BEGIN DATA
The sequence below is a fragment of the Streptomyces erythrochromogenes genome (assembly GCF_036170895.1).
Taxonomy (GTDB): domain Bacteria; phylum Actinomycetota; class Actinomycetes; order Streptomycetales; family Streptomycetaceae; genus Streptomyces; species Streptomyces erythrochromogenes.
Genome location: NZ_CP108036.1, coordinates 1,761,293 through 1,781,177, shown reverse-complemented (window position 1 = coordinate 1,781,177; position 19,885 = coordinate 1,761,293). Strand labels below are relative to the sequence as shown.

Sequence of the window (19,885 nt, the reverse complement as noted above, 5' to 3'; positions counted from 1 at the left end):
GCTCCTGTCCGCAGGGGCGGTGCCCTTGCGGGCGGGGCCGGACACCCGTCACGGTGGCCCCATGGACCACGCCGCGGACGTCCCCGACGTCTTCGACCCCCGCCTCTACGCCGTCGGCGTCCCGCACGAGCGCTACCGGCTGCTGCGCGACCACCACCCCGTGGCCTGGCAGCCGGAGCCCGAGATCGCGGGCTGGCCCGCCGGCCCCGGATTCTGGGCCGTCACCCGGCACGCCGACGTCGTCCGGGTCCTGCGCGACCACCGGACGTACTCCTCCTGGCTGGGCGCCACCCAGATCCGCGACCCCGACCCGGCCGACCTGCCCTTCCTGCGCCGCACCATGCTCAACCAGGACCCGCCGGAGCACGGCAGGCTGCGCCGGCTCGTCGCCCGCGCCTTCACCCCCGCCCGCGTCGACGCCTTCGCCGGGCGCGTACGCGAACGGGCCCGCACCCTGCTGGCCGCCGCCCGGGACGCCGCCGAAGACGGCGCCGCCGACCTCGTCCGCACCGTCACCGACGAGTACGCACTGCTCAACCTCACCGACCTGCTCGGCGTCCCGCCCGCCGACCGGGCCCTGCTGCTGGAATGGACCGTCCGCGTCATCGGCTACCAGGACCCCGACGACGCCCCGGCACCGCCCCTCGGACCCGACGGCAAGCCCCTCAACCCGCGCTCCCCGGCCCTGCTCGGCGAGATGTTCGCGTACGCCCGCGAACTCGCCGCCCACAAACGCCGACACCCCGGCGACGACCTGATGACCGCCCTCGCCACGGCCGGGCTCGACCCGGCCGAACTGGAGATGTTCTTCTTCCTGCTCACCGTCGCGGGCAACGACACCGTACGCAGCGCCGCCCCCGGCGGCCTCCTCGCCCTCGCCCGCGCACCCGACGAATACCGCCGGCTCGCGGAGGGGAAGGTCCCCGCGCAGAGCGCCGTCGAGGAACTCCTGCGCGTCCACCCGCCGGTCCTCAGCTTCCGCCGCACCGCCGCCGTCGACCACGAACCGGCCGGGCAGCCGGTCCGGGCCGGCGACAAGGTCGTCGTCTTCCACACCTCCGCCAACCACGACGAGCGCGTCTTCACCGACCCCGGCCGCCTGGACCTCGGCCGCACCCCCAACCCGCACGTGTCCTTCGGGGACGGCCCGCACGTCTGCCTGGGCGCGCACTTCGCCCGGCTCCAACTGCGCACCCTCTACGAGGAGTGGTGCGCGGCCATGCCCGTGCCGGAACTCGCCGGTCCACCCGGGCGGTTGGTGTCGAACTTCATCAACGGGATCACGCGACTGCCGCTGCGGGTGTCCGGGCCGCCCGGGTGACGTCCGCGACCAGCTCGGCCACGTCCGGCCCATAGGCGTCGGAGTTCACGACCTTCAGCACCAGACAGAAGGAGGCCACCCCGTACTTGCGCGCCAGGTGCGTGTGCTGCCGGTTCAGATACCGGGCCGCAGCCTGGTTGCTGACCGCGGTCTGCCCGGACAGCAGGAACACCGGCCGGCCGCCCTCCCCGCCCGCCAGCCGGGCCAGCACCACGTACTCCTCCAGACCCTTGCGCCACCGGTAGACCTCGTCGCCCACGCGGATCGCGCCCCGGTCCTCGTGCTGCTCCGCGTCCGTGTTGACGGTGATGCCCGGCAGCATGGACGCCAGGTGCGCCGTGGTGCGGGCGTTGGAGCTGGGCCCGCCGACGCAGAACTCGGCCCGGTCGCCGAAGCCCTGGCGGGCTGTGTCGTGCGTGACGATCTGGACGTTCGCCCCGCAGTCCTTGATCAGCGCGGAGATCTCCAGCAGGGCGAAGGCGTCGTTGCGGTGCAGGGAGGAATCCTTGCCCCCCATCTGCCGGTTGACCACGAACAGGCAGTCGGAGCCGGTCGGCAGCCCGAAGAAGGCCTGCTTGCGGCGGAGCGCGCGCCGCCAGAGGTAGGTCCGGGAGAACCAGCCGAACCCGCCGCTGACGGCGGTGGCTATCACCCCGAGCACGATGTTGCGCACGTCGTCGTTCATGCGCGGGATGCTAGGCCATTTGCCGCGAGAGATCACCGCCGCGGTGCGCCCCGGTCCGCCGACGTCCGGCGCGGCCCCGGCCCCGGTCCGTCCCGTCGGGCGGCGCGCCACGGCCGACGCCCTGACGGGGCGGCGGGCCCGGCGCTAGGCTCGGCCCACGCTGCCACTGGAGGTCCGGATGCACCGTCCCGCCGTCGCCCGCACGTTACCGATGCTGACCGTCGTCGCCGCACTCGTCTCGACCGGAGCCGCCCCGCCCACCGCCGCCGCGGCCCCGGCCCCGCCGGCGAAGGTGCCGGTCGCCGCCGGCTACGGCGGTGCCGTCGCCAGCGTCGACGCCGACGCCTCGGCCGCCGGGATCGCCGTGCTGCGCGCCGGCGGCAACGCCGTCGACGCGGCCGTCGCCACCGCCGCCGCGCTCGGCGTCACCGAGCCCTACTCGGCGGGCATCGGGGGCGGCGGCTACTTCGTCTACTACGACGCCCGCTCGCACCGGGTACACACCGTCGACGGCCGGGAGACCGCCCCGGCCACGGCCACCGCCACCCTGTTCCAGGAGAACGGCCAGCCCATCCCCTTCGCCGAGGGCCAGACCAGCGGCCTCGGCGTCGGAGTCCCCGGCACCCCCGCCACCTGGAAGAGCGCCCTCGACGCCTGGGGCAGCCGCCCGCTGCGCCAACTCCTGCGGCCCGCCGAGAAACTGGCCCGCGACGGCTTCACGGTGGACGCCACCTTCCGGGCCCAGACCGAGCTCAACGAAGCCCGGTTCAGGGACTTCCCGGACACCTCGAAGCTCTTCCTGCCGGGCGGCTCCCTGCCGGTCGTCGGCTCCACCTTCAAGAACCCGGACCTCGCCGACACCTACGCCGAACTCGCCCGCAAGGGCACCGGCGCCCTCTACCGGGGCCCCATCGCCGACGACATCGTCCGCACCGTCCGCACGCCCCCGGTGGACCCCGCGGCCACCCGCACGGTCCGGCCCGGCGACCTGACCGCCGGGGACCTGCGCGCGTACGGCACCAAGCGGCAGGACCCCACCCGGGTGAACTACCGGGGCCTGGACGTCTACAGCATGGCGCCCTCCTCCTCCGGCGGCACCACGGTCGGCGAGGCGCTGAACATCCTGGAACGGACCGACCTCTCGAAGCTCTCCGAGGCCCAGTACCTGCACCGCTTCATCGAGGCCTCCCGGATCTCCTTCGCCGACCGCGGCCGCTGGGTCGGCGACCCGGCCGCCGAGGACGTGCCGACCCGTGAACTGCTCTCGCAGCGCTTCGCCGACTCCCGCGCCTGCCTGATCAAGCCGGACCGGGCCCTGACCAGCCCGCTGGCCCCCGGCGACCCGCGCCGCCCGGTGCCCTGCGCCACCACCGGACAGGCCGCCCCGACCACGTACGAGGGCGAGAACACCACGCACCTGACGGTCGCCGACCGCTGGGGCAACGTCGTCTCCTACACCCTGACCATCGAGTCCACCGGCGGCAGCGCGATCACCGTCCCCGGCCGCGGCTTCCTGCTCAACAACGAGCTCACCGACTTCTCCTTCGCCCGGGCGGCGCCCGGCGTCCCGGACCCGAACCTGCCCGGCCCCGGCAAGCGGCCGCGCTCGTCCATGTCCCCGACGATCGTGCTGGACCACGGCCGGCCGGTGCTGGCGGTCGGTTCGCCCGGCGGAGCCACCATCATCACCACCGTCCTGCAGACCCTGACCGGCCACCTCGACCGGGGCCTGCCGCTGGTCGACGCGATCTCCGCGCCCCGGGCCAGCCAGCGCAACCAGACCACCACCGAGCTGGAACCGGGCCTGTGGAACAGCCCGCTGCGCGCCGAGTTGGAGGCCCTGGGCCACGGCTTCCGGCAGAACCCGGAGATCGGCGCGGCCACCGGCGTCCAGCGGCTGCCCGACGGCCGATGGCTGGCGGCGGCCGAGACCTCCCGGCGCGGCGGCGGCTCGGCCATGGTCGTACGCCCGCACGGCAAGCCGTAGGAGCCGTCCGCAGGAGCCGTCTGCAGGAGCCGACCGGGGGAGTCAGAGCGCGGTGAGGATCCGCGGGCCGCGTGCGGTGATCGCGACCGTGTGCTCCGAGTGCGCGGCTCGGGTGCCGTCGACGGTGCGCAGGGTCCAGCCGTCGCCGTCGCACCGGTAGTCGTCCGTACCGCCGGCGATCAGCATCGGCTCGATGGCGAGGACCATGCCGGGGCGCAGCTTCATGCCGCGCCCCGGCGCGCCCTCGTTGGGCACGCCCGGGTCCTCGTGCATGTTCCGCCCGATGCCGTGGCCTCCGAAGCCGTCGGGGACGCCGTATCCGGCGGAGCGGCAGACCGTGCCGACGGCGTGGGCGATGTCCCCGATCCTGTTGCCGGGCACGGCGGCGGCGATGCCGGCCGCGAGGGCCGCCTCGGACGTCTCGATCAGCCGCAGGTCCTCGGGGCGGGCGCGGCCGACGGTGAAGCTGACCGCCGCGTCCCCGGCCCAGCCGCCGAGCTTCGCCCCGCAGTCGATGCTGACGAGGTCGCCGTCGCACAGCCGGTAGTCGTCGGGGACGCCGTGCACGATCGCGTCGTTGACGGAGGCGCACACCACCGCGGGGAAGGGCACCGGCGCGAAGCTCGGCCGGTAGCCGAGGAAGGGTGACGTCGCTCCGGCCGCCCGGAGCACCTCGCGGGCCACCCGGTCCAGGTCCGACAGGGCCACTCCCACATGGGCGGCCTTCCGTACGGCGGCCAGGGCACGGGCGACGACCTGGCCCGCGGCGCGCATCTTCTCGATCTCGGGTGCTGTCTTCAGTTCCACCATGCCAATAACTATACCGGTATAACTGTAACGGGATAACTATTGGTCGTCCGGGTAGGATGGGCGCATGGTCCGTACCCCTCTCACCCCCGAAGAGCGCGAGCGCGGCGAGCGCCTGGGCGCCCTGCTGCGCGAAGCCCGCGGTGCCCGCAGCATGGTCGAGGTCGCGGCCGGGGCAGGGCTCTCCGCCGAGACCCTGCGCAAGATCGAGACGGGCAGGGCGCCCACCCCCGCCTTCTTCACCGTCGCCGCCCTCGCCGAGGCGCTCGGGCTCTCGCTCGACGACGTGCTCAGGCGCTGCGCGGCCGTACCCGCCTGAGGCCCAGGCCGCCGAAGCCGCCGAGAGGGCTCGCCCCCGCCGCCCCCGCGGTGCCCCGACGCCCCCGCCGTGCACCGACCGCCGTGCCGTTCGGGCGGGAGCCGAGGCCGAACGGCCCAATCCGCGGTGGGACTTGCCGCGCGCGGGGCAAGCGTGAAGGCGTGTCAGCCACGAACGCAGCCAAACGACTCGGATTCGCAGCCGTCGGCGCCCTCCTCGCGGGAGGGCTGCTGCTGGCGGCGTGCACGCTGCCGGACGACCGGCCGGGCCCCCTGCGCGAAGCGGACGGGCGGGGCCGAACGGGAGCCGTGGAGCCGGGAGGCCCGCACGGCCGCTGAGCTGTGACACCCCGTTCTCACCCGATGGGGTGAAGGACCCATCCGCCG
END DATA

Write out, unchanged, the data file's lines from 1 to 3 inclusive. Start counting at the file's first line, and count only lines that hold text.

The sequence below is a fragment of the Streptomyces erythrochromogenes genome (assembly GCF_036170895.1).
Taxonomy (GTDB): domain Bacteria; phylum Actinomycetota; class Actinomycetes; order Streptomycetales; family Streptomycetaceae; genus Streptomyces; species Streptomyces erythrochromogenes.
Genome location: NZ_CP108036.1, coordinates 1,761,293 through 1,781,177, shown reverse-complemented (window position 1 = coordinate 1,781,177; position 19,885 = coordinate 1,761,293). Strand labels below are relative to the sequence as shown.